I've Been To See The Elephant
As a kid I was always modifying plastic model kits to make fantastical space ships based on the 1937 Flash Gordon movie serials they ran on tv after school. As a future scientist, teachers made clear that I should not waste my time learning something as frivolous as artwork. I received a degree in Earth and Planetary Science, from Johns Hopkins where they didn’t have any distracting art programs.
Although I had lots of expensive formal education, my real learning came from bringing a bottle of Schnapps to Herman, the old German blacksmith. While keeping warm by the wood stove and forge at the back of the local iron works, Herman taught me about blacksmithing. Then there was Gary, the best TIG weldor I’ve ever met, who, for the price of a cup of coffee and a buttered roll, taught me everything I wanted to know about the finer points of technical welding.
With the aid of an old welding book I taught myself how to oxyacetylene weld in the back of my father’s glass shop. Later on I set up my own home made, bronze foundry with souped up oil burner parts. As I gained metal working skills and became more fascinated with the flame of the torch and the glow of an 80# crucible of molten bronze, I was somehow drawn to make pieces that were both satirical and mysterious. Something was pulling me away from making practical stuff.
I BSed my way into getting a MFA in sculpture at Pratt Institute based solely on showing them my work. I had no formal art education at all. Having the MFA made it possible for me to teach sculpture, welding and foundry work at Pratt as a visiting professor, the Sculpture Center in Manhattan, Stockton University and various fine craft schools. It helped legitimize me, but the truth is, my real art education was more hair-raising. By chance, I made contact with a major Manhattan art conservator by virtue of my skills. This was a direct connection into the heart of the major NY gallery and auction house business. I weathered many failure-not-an-option restoration projects on sculptures by Arp, Botero, Jim Dine, Julio Gonzales, Picasso, Noguchi, Barry Flanagan, Wendell Castle, the list goes on. I often spent weeks at a time rescuing sculptures damaged by falling trees, knocked off plinths by drunken drivers or crashed into by NYC garbage trucks. One needed to be cut in half so it could be brought into a gallery for an exhibit. I welded, chased and repatinated it then, when it was sold, recut and reassembled the piece. My real art education was by osmosis as I worked on these sculptures often for weeks at a time.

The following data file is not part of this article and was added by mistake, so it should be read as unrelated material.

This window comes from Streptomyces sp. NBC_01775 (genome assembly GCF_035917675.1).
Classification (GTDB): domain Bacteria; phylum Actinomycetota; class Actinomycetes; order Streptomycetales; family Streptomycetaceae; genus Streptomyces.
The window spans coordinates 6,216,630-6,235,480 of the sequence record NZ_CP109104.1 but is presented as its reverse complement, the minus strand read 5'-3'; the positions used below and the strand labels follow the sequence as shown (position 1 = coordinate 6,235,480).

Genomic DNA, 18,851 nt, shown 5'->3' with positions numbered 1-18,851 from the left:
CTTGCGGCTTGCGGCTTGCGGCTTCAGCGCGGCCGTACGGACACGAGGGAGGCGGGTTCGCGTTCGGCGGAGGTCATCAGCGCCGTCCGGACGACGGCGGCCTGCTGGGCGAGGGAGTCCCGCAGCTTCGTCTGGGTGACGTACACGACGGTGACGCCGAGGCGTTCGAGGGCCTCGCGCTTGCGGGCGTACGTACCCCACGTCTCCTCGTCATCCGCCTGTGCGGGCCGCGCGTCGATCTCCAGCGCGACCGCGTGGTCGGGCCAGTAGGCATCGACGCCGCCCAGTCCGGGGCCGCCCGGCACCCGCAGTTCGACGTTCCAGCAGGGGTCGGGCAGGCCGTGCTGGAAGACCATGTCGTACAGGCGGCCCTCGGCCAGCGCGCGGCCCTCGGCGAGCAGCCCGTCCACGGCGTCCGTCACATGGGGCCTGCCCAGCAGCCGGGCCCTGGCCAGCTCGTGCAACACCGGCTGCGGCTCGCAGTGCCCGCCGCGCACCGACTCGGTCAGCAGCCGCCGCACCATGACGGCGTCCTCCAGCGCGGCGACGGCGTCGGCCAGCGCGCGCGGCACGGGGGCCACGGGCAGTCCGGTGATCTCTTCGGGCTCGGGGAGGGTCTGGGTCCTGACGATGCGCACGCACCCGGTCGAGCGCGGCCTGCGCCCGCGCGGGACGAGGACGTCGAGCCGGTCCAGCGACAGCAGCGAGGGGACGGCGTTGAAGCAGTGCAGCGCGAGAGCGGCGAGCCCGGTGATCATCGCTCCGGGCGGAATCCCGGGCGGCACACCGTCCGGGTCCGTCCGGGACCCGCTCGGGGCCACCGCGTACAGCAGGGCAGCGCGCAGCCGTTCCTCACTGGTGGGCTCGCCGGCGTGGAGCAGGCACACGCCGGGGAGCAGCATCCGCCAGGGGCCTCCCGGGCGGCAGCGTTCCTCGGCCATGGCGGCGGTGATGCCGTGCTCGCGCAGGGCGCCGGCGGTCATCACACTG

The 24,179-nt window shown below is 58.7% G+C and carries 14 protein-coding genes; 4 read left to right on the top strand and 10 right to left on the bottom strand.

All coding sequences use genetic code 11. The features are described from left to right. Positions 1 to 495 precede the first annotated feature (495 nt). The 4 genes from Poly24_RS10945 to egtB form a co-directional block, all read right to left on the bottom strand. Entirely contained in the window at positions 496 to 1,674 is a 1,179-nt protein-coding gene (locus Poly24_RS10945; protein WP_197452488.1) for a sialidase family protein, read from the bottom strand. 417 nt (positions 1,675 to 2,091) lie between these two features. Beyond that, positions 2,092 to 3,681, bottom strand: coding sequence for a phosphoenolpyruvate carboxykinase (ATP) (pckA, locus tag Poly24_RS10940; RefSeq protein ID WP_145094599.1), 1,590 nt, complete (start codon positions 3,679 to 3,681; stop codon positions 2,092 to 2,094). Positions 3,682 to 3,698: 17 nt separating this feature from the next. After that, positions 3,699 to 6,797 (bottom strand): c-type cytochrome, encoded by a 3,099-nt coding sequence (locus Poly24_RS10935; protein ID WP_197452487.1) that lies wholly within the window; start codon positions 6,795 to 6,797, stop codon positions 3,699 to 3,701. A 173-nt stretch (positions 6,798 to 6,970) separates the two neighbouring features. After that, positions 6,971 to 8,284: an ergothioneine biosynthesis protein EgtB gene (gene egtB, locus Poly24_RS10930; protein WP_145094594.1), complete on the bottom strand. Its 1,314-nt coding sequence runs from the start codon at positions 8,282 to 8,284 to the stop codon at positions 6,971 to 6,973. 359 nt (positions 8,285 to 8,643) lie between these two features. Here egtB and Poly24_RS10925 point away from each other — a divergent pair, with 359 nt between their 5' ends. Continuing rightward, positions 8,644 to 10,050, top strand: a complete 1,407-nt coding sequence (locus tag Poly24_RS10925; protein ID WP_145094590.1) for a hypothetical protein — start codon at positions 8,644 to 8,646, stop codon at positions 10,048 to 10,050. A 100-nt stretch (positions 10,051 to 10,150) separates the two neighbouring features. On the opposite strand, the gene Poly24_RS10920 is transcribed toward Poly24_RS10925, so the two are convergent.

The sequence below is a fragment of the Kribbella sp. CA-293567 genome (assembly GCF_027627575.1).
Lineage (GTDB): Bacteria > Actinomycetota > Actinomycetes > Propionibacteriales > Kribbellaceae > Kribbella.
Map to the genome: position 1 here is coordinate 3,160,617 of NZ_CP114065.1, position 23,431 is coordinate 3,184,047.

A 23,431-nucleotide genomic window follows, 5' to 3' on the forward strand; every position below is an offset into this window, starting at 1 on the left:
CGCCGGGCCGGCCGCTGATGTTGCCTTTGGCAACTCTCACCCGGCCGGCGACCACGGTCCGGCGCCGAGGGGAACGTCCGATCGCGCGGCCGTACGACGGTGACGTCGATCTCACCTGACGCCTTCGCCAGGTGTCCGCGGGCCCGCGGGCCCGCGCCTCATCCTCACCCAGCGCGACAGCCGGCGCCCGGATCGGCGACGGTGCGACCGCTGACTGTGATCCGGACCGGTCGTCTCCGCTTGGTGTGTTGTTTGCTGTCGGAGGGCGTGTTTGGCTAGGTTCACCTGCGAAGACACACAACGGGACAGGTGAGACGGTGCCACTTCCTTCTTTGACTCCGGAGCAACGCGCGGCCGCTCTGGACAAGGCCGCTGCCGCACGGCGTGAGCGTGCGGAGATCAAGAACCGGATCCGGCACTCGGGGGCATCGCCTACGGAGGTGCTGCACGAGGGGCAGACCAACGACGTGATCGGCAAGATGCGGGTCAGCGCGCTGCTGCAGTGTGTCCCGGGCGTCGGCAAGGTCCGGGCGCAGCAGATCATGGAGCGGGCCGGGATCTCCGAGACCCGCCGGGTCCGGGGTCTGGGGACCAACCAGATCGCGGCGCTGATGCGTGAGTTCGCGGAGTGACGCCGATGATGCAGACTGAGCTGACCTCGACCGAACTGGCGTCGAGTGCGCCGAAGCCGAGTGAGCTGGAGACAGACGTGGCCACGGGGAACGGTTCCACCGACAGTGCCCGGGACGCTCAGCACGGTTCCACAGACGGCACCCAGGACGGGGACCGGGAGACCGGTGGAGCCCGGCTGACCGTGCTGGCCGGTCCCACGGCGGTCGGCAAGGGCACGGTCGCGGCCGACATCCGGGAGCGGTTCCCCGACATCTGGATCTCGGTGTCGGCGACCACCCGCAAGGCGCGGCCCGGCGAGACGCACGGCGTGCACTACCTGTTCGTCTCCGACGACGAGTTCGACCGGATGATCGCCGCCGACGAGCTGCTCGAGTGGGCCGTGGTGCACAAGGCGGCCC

After I fell into the restoration business, I then fought my way into the film crew union to work with special effects teams as a welder and model maker. They did not want outsiders. I learned about seat-of-the-pants movie engineering making carbon fiber knives for Crocodile Dundee 2, welding rigs for stunt men to hang off buildings, and roll cages for crashing stunt cars. I learned movie pyrotechnics and helped build a rig for the gazebo that burned in Meet The Parents. I made rubber rifles for Ironweed, learned how to make wind, snow, and rain for movies like You’ve Got Mail. Several times I had a screen actors guild card to work in a shot on movies like Talented Mr Ripley where I was the welder in the opening scene or plowing the fake snow we made in One True Thing.
With my art process I became an “Accidental Surrealist.” When I go into my studio I’m comfortable enough with my tools, machines and model making skills that I don’t have to think about the process. I cast elements based on animal and structural forms. Piles of bronze parts sit around my studio until the right connection comes to me. I eventually realized that I was treading in the path of the Surrealists, people like André Breton who embraced chance over conscious thought. These artists often had recurring motifs relating to animals. Giorgio de Chirico used imagery with unsettling juxtapositions to point out the contradictions of the everyday world. There are parallels in my work. I turned an M16 toy, water gun into an animal and I have a tank turret dancing on wings. What if a surviving Plesiosaur was swimming in the deep ocean with a dolphin from Roman mythology? What if animals were riding on space shuttles (cast from a plastic model) to be free on their own planet? What if endangered species were armed and armored to defend themselves like Goodbye Kitty?
You don’t have to go to art school to appreciate my work. Kids relate to my sculpture, and, of course, want to play with it. I created two Art In Public Places sculptures in New York State that were embraced by the local people. One, on the Ramapo River, tells the history of an old iron bridge. It included a may fly, a trout, a period correct locomotive and memorializes a large buck that lived nearby. The locals like it well enough to put a red nose on the buck every Christmas. I’m honored that a local town chose me to work with a piece of steel from the wreckage of the Trade Towers to make a memorial to the local firefighters that died on 911.
I feel successful having come up with ways to bring my welding and sculpture skills into the real world. I made a living doing heavy equipment repairs, special effects and restoration work. I made a difference teaching recent immigrants welding skills that enabled them to get good jobs and improve their lives. Some of my best students were motivated and capable women. A few went on to make a living welding professionally and others went on to become blacksmiths and sculptors.
Steve Burns’ work can be seen at Markings Gallery in Bath, ME. He and his wife Barbara, a tapestry artist live full time in Cundy’s Harbor, ME www.BurnsSculpture.com